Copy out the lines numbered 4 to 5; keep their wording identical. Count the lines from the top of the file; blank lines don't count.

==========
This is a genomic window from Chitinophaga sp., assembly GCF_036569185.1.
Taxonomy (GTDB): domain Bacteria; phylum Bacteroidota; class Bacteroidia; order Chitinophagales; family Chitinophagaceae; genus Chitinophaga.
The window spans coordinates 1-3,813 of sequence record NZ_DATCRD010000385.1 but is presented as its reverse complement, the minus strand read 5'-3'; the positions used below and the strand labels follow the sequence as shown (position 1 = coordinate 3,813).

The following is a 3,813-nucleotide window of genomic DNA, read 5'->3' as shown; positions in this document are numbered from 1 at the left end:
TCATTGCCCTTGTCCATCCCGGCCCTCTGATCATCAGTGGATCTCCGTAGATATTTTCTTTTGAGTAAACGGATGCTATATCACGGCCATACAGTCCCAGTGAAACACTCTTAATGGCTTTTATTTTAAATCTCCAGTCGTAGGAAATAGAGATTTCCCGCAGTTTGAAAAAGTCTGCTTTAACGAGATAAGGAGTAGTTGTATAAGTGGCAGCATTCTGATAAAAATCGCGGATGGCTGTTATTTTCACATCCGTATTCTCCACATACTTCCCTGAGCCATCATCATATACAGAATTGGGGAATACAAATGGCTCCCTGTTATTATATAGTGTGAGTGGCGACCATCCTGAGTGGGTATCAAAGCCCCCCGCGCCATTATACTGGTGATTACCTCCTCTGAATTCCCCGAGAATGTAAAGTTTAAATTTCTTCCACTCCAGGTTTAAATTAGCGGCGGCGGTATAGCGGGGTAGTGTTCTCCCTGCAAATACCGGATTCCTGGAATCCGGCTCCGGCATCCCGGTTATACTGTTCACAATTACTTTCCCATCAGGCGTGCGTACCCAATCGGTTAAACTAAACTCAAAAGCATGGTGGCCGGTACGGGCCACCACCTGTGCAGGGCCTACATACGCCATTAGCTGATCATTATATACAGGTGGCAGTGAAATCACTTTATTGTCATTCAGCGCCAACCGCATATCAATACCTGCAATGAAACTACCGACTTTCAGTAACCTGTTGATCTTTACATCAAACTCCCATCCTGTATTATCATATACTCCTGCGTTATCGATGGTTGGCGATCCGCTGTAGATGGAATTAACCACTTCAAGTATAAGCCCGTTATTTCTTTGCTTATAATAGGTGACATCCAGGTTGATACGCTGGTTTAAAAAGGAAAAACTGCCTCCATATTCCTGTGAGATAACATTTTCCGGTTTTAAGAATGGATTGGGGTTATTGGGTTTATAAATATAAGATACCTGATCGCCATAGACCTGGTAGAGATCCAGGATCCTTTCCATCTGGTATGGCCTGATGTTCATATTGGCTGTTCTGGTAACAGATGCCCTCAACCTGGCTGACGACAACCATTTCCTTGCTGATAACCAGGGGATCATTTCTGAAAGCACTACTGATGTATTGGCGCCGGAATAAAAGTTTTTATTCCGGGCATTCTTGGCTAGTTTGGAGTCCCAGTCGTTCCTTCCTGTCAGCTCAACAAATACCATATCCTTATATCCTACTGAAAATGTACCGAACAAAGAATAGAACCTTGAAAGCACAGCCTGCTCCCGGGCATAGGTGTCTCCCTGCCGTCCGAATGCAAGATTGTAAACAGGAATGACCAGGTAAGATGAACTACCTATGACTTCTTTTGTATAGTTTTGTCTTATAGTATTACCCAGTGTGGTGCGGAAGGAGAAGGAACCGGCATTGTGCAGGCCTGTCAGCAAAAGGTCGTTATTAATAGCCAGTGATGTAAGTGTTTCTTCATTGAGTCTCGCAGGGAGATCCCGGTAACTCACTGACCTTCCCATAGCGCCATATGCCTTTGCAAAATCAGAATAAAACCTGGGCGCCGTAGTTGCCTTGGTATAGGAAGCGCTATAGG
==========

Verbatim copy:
The following is a 3,813-nucleotide window of genomic DNA, read 5'->3' as shown; positions in this document are numbered from 1 at the left end:
TCATTGCCCTTGTCCATCCCGGCCCTCTGATCATCAGTGGATCTCCGTAGATATTTTCTTTTGAGTAAACGGATGCTATATCACGGCCATACAGTCCCAGTGAAACACTCTTAATGGCTTTTATTTTAAATCTCCAGTCGTAGGAAATAGAGATTTCCCGCAGTTTGAAAAAGTCTGCTTTAACGAGATAAGGAGTAGTTGTATAAGTGGCAGCATTCTGATAAAAATCGCGGATGGCTGTTATTTTCACATCCGTATTCTCCACATACTTCCCTGAGCCATCATCATATACAGAATTGGGGAATACAAATGGCTCCCTGTTATTATATAGTGTGAGTGGCGACCATCCTGAGTGGGTATCAAAGCCCCCCGCGCCATTATACTGGTGATTACCTCCTCTGAATTCCCCGAGAATGTAAAGTTTAAATTTCTTCCACTCCAGGTTTAAATTAGCGGCGGCGGTATAGCGGGGTAGTGTTCTCCCTGCAAATACCGGATTCCTGGAATCCGGCTCCGGCATCCCGGTTATACTGTTCACAATTACTTTCCCATCAGGCGTGCGTACCCAATCGGTTAAACTAAACTCAAAAGCATGGTGGCCGGTACGGGCCACCACCTGTGCAGGGCCTACATACGCCATTAGCTGATCATTATATACAGGTGGCAGTGAAATCACTTTATTGTCATTCAGCGCCAACCGCATATCAATACCTGCAATGAAACTACCGACTTTCAGTAACCTGTTGATCTTTACATCAAACTCCCATCCTGTATTATCATATACTCCTGCGTTATCGATGGTTGGCGATCCGCTGTAGATGGAATTAACCACTTCAAGTATAAGCCCGTTATTTCTTTGCTTATAATAGGTGACATCCAGGTTGATACGCTGGTTTAAAAAGGAAAAACTGCCTCCATATTCCTGTGAGATAACATTTTCCGGTTTTAAGAATGGATTGGGGTTATTGGGTTTATAAATATAAGATACCTGATCGCCATAGACCTGGTAGAGATCCAGGATCCTTTCCATCTGGTATGGCCTGATGTTCATATTGGCTGTTCTGGTAACAGATGCCCTCAACCTGGCTGACGACAACCATTTCCTTGCTGATAACCAGGGGATCATTTCTGAAAGCACTACTGATGTATTGGCGCCGGAATAAAAGTTTTTATTCCGGGCATTCTTGGCTAGTTTGGAGTCCCAGTCGTTCCTTCCTGTCAGCTCAACAAATACCATATCCTTATATCCTACTGAAAATGTACCGAACAAAGAATAGAACCTTGAAAGCACAGCCTGCTCCCGGGCATAGGTGTCTCCCTGCCGTCCGAATGCAAGATTGTAAACAGGAATGACCAGGTAAGATGAACTACCTATGACTTCTTTTGTATAGTTTTGTCTTATAGTATTACCCAGTGTGGTGCGGAAGGAGAAGGAACCGGCATTGTGCAGGCCTGTCAGCAAAAGGTCGTTATTAATAGCCAGTGATGTAAGTGTTTCTTCATTGAGTCTCGCAGGGAGATCCCGGTAACTCACTGACCTTCCCATAGCGCCATATGCCTTTGCAAAATCAGAATAAAACCTGGGCGCCGTAGTTGCCTTGGTATAGGAAGCGCTATAGG